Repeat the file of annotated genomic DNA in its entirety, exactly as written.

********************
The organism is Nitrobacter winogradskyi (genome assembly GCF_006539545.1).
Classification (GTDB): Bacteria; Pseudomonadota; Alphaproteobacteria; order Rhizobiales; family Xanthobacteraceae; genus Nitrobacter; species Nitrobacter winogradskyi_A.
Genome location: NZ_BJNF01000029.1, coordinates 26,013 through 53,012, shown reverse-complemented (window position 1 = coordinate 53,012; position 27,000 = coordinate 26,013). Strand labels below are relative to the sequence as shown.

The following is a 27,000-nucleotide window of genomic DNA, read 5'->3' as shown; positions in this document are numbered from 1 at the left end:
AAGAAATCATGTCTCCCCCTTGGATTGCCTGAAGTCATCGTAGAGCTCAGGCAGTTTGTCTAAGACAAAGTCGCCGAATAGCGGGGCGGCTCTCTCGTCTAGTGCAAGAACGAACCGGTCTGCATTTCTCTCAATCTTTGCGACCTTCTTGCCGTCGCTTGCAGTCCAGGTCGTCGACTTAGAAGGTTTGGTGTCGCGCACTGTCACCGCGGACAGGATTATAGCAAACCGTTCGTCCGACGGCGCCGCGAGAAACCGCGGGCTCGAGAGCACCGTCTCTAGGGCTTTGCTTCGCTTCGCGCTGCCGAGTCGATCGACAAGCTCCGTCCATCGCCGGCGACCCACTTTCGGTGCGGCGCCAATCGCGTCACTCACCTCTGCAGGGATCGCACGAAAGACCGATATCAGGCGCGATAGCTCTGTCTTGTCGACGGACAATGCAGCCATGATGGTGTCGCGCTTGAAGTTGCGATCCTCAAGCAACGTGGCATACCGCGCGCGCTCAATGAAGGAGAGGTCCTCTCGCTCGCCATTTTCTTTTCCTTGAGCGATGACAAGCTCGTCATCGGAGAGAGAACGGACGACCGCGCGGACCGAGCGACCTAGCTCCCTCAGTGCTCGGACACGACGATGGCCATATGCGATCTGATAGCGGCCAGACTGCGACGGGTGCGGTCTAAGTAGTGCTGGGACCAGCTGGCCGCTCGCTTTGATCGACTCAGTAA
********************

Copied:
The organism is Nitrobacter winogradskyi (genome assembly GCF_006539545.1).
Classification (GTDB): Bacteria; Pseudomonadota; Alphaproteobacteria; order Rhizobiales; family Xanthobacteraceae; genus Nitrobacter; species Nitrobacter winogradskyi_A.
Genome location: NZ_BJNF01000029.1, coordinates 26,013 through 53,012, shown reverse-complemented (window position 1 = coordinate 53,012; position 27,000 = coordinate 26,013). Strand labels below are relative to the sequence as shown.

The following is a 27,000-nucleotide window of genomic DNA, read 5'->3' as shown; positions in this document are numbered from 1 at the left end:
AAGAAATCATGTCTCCCCCTTGGATTGCCTGAAGTCATCGTAGAGCTCAGGCAGTTTGTCTAAGACAAAGTCGCCGAATAGCGGGGCGGCTCTCTCGTCTAGTGCAAGAACGAACCGGTCTGCATTTCTCTCAATCTTTGCGACCTTCTTGCCGTCGCTTGCAGTCCAGGTCGTCGACTTAGAAGGTTTGGTGTCGCGCACTGTCACCGCGGACAGGATTATAGCAAACCGTTCGTCCGACGGCGCCGCGAGAAACCGCGGGCTCGAGAGCACCGTCTCTAGGGCTTTGCTTCGCTTCGCGCTGCCGAGTCGATCGACAAGCTCCGTCCATCGCCGGCGACCCACTTTCGGTGCGGCGCCAATCGCGTCACTCACCTCTGCAGGGATCGCACGAAAGACCGATATCAGGCGCGATAGCTCTGTCTTGTCGACGGACAATGCAGCCATGATGGTGTCGCGCTTGAAGTTGCGATCCTCAAGCAACGTGGCATACCGCGCGCGCTCAATGAAGGAGAGGTCCTCTCGCTCGCCATTTTCTTTTCCTTGAGCGATGACAAGCTCGTCATCGGAGAGAGAACGGACGACCGCGCGGACCGAGCGACCTAGCTCCCTCAGTGCTCGGACACGACGATGGCCATATGCGATCTGATAGCGGCCAGACTGCGACGGGTGCGGTCTAAGTAGTGCTGGGACCAGCTGGCCGCTCGCTTTGATCGACTCAGTAA